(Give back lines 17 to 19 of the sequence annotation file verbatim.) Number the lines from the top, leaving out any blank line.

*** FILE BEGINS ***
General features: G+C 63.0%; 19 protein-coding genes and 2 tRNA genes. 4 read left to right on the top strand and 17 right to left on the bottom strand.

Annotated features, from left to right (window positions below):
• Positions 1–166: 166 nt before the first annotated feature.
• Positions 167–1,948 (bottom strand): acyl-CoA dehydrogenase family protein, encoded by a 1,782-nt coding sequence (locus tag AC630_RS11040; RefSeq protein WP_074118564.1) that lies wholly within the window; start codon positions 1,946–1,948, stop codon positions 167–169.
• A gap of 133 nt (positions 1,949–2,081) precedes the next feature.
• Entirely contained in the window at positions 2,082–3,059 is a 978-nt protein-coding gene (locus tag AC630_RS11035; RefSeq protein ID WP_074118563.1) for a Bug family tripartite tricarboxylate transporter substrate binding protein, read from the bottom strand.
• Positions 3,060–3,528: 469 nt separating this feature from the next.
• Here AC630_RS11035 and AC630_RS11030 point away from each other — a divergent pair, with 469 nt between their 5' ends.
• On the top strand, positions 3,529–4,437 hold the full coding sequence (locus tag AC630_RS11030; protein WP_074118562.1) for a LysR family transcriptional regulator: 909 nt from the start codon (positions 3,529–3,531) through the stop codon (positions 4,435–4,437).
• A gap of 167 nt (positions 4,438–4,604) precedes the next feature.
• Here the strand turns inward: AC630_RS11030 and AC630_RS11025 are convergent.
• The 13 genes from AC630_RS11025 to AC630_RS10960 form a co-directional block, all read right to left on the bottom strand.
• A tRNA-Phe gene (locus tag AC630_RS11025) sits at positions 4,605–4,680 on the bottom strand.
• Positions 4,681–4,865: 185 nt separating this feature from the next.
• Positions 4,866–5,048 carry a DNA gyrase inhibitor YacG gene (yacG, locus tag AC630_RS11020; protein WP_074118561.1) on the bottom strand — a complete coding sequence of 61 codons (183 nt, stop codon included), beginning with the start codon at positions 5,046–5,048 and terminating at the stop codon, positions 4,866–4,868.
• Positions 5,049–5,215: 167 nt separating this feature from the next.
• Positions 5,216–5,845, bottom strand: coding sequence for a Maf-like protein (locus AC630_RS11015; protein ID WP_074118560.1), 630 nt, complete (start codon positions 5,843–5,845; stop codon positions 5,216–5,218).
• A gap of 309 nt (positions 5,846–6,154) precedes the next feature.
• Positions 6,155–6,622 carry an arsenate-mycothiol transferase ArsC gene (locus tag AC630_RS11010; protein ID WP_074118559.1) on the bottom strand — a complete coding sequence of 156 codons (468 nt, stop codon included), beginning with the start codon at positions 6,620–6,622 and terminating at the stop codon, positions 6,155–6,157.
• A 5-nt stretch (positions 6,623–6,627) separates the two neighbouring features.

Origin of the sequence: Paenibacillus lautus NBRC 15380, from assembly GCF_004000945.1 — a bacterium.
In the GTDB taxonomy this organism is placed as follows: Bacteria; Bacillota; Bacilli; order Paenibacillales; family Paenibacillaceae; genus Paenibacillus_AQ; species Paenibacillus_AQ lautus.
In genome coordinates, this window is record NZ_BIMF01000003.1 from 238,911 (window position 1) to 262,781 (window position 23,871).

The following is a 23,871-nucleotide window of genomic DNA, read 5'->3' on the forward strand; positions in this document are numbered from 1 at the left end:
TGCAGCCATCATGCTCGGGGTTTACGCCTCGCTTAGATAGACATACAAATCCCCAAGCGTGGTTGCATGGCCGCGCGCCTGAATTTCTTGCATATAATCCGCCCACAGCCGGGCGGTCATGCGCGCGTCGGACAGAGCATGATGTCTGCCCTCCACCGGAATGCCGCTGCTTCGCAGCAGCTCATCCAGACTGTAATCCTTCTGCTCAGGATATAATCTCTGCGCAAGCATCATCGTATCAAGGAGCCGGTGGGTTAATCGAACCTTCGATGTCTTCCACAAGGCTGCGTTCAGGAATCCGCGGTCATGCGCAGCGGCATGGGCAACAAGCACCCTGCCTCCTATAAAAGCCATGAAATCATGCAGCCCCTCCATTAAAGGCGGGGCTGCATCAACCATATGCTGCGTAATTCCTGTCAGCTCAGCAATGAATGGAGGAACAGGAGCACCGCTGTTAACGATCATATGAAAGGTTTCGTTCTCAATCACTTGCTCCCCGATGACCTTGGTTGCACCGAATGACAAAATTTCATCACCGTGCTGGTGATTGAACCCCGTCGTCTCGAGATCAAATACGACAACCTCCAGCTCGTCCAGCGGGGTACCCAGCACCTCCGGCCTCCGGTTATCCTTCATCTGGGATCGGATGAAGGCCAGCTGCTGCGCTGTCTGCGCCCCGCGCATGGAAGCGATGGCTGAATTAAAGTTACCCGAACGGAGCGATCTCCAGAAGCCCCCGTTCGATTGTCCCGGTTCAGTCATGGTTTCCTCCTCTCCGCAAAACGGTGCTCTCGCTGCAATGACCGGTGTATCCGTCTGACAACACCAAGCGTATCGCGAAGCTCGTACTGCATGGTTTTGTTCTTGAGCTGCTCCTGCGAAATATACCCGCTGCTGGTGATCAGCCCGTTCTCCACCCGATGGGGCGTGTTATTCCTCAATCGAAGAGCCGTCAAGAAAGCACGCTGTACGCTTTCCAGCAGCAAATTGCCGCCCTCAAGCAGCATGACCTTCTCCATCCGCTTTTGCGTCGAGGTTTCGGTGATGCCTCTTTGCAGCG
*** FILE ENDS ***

• Positions 5,216–5,845, bottom strand: coding sequence for a Maf-like protein (locus AC630_RS11015; protein ID WP_074118560.1), 630 nt, complete (start codon positions 5,843–5,845; stop codon positions 5,216–5,218).
• A gap of 309 nt (positions 5,846–6,154) precedes the next feature.
• Positions 6,155–6,622 carry an arsenate-mycothiol transferase ArsC gene (locus tag AC630_RS11010; protein ID WP_074118559.1) on the bottom strand — a complete coding sequence of 156 codons (468 nt, stop codon included), beginning with the start codon at positions 6,620–6,622 and terminating at the stop codon, positions 6,155–6,157.